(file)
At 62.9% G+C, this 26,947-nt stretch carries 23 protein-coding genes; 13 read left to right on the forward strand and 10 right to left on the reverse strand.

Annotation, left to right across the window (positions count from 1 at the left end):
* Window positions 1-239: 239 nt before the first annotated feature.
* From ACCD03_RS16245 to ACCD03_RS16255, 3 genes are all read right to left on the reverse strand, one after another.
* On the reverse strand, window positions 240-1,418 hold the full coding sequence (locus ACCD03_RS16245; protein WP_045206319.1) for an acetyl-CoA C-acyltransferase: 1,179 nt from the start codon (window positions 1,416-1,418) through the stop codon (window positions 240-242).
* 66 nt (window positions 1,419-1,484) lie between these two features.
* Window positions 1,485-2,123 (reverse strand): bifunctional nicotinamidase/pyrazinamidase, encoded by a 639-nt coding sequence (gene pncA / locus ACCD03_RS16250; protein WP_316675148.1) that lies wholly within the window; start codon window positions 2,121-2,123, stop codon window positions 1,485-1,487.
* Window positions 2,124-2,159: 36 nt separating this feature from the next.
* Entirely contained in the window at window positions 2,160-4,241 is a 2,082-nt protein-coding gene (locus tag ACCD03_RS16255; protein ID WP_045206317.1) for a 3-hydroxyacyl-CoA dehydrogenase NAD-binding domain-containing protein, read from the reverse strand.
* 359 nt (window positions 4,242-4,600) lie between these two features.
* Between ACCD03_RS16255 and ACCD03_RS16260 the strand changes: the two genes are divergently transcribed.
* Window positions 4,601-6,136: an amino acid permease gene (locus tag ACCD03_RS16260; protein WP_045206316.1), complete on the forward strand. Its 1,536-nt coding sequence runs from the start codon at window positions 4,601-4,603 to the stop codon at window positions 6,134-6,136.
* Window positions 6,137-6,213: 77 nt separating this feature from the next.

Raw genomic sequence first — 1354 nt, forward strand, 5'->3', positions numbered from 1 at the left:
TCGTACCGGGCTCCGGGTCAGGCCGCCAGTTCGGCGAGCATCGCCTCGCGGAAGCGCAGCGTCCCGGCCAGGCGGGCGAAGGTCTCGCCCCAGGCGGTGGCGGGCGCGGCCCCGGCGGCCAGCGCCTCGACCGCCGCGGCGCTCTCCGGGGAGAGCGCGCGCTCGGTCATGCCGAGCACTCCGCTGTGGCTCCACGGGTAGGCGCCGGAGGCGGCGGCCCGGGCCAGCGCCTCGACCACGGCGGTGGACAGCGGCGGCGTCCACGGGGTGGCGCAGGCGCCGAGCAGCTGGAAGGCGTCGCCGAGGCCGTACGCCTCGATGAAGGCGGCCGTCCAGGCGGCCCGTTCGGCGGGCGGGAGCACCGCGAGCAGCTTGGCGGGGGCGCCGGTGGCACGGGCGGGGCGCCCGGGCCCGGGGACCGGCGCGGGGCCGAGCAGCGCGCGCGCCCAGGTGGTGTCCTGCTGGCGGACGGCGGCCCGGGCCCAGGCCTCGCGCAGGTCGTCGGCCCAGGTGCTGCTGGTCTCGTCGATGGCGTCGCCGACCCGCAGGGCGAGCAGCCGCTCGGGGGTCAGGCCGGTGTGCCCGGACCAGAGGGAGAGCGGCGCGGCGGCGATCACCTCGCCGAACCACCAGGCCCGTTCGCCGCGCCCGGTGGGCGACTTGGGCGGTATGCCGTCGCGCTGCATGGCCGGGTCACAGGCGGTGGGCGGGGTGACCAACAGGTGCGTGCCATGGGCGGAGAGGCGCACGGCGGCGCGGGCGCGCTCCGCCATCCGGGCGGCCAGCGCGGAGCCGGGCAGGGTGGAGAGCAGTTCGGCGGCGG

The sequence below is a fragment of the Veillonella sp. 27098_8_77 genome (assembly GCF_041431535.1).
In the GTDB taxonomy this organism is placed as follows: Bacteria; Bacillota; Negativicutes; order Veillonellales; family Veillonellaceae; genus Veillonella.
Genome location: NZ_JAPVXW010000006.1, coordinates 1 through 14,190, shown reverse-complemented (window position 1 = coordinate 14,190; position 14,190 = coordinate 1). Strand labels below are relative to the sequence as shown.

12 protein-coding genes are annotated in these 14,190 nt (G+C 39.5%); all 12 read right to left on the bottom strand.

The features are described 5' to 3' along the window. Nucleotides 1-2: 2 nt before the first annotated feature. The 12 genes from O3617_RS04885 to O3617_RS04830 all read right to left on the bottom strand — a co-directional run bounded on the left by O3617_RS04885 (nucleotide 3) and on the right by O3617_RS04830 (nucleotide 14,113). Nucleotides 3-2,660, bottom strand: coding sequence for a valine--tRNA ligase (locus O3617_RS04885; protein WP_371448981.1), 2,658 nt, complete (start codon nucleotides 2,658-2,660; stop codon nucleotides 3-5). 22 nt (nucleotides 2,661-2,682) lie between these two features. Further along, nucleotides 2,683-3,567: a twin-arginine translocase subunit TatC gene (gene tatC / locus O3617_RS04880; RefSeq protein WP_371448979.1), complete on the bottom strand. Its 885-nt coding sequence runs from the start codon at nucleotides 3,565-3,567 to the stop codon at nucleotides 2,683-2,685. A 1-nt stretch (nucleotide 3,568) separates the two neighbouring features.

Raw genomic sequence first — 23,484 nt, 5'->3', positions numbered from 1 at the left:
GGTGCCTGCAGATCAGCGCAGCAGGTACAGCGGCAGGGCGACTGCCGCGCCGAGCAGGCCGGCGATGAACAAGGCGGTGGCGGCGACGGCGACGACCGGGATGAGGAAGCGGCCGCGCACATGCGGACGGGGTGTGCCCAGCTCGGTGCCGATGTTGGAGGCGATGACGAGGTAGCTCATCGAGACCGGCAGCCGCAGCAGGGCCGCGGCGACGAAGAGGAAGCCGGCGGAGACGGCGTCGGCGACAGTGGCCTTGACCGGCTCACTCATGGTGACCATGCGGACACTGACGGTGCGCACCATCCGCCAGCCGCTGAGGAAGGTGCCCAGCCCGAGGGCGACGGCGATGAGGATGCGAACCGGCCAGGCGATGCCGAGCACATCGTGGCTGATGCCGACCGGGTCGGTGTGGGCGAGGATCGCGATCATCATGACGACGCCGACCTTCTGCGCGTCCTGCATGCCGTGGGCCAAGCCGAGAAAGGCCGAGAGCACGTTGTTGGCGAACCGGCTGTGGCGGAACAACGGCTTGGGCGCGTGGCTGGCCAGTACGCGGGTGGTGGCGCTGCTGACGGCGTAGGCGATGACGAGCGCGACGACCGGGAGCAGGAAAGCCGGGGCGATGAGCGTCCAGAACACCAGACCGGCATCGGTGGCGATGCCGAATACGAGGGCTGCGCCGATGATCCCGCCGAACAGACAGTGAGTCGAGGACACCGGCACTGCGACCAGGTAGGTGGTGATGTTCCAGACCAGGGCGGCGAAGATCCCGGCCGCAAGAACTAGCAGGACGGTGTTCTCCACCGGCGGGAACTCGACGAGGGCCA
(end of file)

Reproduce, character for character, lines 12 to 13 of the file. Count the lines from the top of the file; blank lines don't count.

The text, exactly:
* Window positions 4,601-6,136: an amino acid permease gene (locus tag ACCD03_RS16260; protein WP_045206316.1), complete on the forward strand. Its 1,536-nt coding sequence runs from the start codon at window positions 4,601-4,603 to the stop codon at window positions 6,134-6,136.
* Window positions 6,137-6,213: 77 nt separating this feature from the next.